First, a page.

This week starts in a warehouse in downtown Los Angeles, where McKenzie and horror creator Oren Peli set up the inspiration for this week’s Spotlight challenge, In the Shadows. The contestants choose a shadow from the wall and must create the supernatural creature that cast that shadow. The teams take time to sketch before returning to the work room.

The work room is relatively drama free this round as the Contestants concentrate on this week’s challenge, that seems to have truly inspired the crew. It’s hard to tell which Contestant will be the top this week, though Corinne’s sculpt seems elementary compared to the rest, with a very basic goblin design. The mold for her cowl locks so she abandons it for a wig, which should clearly place her in the bottom looks. The others work hard on fabrication, and help each other to finish their ambitious designs.

On application day Cat opens her mold to find the seams are much too large to repair in time, so she casts them aside to work on the application and paint. Without the arms her silhouette doesn’t match the shadow she chose, and the only prosthetic piece being the head, may put her in bottom looks. Tanner’s paint not finished and prosthetics not adhering, make it clear that he has much to worry about.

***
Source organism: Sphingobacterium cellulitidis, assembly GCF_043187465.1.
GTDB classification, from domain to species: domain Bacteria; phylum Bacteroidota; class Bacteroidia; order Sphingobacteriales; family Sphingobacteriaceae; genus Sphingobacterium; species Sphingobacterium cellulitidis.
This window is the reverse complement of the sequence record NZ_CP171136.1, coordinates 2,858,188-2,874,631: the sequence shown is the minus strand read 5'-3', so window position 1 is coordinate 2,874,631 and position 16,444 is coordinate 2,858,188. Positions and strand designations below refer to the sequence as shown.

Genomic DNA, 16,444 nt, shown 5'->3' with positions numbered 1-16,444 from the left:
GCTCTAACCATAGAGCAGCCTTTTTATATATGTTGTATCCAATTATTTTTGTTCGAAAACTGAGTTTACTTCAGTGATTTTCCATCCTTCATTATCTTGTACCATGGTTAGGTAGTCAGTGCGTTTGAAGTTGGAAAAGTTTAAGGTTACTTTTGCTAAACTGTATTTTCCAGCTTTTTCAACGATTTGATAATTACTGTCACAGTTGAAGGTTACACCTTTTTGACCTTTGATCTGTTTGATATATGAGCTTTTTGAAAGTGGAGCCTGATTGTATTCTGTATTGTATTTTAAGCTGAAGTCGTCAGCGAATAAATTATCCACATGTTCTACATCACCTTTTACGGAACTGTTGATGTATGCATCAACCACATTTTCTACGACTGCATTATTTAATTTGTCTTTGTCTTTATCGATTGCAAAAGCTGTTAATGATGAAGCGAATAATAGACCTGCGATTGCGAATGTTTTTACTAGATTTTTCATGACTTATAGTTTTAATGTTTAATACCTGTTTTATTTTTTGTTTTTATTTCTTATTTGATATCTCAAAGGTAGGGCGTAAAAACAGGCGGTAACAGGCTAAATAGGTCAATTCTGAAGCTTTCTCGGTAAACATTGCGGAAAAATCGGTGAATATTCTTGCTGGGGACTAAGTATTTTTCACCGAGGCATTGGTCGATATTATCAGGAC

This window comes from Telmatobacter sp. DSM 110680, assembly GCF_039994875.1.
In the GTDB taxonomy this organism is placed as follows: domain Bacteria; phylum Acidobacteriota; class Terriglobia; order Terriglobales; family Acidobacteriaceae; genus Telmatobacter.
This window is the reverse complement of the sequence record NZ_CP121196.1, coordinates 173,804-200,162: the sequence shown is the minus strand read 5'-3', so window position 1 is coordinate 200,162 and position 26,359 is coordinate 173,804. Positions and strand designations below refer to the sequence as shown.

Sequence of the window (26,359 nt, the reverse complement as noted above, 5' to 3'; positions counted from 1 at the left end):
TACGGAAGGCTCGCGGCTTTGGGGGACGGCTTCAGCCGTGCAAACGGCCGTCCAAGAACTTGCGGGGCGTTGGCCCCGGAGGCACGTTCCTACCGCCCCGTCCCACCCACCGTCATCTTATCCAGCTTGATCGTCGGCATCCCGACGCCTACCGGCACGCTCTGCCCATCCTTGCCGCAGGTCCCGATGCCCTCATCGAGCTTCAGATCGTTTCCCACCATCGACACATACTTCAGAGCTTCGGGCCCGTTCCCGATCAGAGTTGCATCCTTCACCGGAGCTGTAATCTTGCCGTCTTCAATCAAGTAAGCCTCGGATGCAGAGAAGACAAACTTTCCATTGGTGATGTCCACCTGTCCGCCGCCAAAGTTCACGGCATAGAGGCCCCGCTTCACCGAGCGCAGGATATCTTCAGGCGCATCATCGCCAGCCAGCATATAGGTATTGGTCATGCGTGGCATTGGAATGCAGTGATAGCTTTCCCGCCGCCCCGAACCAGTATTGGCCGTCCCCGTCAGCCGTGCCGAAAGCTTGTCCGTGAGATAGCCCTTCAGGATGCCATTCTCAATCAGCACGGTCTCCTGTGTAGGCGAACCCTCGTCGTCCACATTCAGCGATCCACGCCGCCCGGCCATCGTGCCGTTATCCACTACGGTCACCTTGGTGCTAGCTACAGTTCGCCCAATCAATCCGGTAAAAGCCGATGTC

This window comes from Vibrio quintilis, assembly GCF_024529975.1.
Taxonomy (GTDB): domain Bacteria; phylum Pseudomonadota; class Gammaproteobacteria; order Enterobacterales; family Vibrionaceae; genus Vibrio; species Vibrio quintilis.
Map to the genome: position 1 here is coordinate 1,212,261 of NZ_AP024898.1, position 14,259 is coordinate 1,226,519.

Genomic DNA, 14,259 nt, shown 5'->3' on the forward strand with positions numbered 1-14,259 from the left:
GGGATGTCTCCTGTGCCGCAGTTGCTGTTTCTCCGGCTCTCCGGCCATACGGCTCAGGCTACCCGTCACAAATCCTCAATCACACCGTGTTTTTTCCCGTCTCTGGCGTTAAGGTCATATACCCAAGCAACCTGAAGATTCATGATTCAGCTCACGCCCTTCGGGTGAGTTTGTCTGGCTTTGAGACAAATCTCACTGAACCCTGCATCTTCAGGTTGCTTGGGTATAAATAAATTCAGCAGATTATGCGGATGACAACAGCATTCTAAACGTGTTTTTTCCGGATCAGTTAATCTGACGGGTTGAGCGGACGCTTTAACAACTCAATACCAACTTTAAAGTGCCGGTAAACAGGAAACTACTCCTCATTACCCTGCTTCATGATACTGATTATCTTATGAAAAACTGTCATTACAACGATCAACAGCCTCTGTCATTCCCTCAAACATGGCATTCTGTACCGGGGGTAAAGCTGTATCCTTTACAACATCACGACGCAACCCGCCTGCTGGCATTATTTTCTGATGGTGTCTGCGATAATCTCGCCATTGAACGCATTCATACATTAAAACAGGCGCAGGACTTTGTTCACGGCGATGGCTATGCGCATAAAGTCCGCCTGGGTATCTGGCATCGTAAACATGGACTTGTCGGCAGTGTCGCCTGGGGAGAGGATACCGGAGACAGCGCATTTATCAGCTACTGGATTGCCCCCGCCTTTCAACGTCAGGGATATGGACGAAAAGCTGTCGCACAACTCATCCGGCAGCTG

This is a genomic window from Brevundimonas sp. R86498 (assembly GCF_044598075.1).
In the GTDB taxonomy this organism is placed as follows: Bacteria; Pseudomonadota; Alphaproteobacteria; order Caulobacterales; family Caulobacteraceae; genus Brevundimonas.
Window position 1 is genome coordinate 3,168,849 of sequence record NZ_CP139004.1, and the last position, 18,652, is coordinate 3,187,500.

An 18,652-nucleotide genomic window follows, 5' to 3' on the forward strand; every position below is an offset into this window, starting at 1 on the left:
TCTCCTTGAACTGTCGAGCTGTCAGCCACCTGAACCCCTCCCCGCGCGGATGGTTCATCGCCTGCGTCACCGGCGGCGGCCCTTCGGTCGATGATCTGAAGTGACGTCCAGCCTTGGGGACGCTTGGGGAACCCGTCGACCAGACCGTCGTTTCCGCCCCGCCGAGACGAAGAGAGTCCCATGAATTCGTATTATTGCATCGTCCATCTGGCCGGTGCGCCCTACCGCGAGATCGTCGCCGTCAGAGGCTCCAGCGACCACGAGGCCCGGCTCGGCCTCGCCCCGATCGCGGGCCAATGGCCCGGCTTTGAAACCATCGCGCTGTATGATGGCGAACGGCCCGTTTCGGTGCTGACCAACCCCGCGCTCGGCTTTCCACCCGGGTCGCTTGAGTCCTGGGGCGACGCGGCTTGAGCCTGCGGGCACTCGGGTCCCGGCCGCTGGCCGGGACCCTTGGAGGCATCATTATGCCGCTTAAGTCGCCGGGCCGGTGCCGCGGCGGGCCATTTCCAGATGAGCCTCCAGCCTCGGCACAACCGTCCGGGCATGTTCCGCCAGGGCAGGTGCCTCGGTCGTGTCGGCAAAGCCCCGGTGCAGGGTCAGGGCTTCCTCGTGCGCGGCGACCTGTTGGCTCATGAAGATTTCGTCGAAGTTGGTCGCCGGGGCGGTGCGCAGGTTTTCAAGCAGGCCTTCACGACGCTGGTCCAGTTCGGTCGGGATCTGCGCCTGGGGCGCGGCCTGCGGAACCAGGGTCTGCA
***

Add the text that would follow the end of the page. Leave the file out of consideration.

On the stage, the judges (including Oren Peli) are confused by many of the Contestant’s choices. George, Niko and Tyler stand out above the rest for creativity.

Safe: George, Tyler, Chloe, Rashaad & Matt

Strongest: Graham, Niko & Corrine

Weakest: Daran, Cat, & Tanner

This Week’s Winner: Niko  Voted Out: Tanner

Frustrated again by the Judge’s choices, I felt Corinne’s piece was more cute than creepy. It lacked imagination and looked like something you could easily buy at a Halloween Superstore. George and Tyler seemed far more deserving to be in the top, while Corinne at best should only have been safe. I did agree that Niko was the strongest of the top picks, his piece was well done and graceful for its size. Tanner was the obvious choice for bottom looks with all the construction flaws in his work. I do think he could be excellent at practical effects, given more time to learn the fabrication basics.

 

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